Ma Huateng, nicknamed Pony because his last name translates into English as “horse”, is the multibillionaire behind tech giant Tencent. In contrast with outspoken rival Jack Ma (no relation) of Alibaba, Pony Ma seems intent on avoiding the limelight. Little is known about his personal life, despite his status as one of China’s richest people.

Tencent’s killer product is the all-in-one messenger WeChat: An app that somehow combines WhatsApp, Facebook, Venmo, Tinder, Spotify, Amazon and much more in one unique blend. It has around a billion users, with the vast majority of them being in China.

STRIKING GOLD

Ma was born in 1971 in Shantou, to the east of Shenzhen in Guangdong province. Less than a decade later, the city was designated as a special economic zone by Communist Party leader Deng Xiaoping. Designed to spur foreign investment in China, it gave the residents of a once-sleepy fishing village a rare window into the rest of the world.

In 1993, Ma graduated from Shenzhen University with a degree in computer science. After working briefly in the pager business, he and a few friends decided to build their own business, founding Tencent in 1998. Their first product was QQ, a desktop chat service that was largely a knock-off of successful overseas services like Israel’s ICQ or AIM from the United States. It took off quickly and made Tencent the largest instant messaging service provider in China.

In 2010, searching for a new messaging service for smartphones, Ma assigned two competing teams to work on a solution. The winners came up with what is now WeChat. The app launched at the start of 2011 and reached 100 million users the next year, quickly overshadowing its predecessor QQ. (QQ still exists today, targeting a younger audience.)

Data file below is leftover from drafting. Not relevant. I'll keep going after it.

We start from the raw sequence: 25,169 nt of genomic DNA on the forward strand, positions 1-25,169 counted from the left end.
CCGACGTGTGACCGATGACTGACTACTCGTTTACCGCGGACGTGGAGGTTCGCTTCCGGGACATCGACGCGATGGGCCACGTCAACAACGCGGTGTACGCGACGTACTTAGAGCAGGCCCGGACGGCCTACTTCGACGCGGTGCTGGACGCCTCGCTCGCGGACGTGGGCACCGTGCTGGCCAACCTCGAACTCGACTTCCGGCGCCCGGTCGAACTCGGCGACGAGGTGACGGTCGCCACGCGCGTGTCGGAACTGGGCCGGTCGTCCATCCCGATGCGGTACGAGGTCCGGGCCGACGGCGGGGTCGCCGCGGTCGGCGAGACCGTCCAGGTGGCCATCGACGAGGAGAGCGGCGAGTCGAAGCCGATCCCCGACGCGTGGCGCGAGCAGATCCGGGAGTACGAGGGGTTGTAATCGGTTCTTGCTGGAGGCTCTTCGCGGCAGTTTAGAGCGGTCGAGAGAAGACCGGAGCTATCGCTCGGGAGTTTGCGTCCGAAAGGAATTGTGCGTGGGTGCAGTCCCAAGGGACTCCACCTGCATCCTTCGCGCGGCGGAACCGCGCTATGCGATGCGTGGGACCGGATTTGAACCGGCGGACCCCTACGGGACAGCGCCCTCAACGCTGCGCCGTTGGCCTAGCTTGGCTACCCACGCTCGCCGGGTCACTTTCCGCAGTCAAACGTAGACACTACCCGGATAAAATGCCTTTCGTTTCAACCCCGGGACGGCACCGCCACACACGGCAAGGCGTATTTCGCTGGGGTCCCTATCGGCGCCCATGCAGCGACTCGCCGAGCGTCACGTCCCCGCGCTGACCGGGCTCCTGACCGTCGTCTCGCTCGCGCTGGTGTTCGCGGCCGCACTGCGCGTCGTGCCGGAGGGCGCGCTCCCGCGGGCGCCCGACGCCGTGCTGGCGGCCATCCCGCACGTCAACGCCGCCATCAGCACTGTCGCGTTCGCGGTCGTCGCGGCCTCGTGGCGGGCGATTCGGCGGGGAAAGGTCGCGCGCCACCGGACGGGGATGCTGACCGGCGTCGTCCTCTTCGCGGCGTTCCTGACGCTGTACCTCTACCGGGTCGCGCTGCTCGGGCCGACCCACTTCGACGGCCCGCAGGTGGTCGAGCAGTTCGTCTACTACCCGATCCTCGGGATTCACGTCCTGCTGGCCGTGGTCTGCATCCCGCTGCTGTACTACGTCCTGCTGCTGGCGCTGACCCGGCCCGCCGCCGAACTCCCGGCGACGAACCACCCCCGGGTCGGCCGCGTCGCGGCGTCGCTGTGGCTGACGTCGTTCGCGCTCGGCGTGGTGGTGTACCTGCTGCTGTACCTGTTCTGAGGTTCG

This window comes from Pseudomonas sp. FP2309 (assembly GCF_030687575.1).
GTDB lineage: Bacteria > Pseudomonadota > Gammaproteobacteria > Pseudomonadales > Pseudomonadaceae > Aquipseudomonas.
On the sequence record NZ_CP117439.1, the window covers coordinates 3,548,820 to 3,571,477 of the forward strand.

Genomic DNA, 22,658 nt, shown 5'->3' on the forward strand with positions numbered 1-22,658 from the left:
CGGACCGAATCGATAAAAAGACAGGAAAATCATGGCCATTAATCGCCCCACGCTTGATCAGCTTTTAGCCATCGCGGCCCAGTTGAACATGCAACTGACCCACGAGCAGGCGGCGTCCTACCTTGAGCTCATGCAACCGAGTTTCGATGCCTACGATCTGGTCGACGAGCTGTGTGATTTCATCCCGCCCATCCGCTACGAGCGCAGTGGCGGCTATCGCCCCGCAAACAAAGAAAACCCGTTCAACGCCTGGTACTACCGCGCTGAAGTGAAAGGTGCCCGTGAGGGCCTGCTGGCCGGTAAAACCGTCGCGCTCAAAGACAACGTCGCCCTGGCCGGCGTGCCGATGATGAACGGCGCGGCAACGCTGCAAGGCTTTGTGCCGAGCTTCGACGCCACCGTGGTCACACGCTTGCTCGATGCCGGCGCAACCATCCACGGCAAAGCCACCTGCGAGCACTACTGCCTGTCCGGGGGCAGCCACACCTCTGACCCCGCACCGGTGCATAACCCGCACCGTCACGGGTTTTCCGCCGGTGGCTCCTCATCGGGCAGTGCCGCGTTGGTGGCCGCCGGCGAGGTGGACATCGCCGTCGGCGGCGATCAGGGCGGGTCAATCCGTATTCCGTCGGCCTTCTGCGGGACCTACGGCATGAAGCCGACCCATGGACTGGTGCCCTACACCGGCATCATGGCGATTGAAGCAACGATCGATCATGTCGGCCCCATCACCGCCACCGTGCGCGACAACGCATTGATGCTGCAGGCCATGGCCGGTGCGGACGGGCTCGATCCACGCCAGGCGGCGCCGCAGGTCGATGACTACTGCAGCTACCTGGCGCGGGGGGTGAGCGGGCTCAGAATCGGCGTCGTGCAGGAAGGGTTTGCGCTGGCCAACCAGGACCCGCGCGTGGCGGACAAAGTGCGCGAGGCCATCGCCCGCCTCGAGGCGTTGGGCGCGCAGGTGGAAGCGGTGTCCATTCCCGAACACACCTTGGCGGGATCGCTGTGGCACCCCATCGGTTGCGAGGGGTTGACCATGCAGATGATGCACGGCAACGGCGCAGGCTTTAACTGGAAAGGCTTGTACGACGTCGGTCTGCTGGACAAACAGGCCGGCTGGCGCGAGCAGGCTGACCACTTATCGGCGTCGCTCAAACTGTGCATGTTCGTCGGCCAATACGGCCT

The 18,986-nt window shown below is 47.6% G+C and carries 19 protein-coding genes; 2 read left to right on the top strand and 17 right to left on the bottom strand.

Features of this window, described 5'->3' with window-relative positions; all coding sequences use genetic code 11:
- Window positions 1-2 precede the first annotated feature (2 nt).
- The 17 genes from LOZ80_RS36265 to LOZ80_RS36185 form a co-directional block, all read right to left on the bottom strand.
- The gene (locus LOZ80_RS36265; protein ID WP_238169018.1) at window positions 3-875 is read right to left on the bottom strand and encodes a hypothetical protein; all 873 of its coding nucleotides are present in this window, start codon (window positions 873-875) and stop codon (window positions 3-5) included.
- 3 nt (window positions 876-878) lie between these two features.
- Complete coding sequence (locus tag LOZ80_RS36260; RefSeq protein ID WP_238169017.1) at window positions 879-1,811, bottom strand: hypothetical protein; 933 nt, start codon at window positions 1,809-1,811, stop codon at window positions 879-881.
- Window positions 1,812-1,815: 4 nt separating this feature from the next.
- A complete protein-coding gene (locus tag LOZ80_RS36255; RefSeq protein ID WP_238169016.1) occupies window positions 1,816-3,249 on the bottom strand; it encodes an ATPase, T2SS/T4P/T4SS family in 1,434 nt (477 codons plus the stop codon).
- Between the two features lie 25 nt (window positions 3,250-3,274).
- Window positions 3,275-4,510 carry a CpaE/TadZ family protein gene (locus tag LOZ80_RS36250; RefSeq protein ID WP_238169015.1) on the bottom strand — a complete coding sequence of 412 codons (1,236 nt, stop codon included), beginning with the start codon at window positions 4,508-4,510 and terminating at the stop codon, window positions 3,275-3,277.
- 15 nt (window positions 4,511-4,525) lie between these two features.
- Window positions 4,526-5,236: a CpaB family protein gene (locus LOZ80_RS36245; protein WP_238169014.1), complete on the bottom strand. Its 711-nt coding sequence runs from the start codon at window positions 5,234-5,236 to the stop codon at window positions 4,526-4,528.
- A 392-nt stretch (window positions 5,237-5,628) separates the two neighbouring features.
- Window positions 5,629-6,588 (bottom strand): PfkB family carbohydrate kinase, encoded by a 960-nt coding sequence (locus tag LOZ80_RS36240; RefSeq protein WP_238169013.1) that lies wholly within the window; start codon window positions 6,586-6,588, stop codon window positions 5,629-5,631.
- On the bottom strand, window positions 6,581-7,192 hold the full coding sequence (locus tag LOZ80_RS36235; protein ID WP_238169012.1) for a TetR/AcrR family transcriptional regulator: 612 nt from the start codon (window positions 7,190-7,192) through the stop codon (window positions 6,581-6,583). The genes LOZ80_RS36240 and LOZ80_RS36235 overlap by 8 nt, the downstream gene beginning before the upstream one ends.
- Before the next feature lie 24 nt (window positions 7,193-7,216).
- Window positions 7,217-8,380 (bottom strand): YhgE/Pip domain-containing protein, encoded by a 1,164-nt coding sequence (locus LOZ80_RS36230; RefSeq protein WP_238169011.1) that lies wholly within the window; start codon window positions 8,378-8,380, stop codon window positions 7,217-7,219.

At the same time, Ma has led Tencent’s foray into the gaming business. Since 2015, its top title Honor of Kings has become China’s highest-grossing mobile game. The company has also made aggressive purchases overseas, buying major chunks of America’s Riot Games and Finland’s Supercell. As a result, global hits such as League of Legends and Clash of Clans are now under the umbrella of Tencent’s gaming empire.

A CAREFUL DANCE

Despite the incredible growth of his business, Ma rarely speaks in public -- and when he does, he seems to follow the party line. At China’s World Internet Conference in 2017, he spoke about the importance of regulating content on social media to fight fake news. Those words coming from the head of China’s biggest social media and messaging service must have been music to the ears of authorities in Beijing.

Tencent is also quick to address any government concerns over its products. When a state-run newspaper commentary branded Tencent’s hit game Honor of Kings as “poison” and “drugs” for youngsters, the company immediately limited game time for teenagers to two hours and banned children from logging in after 9pm.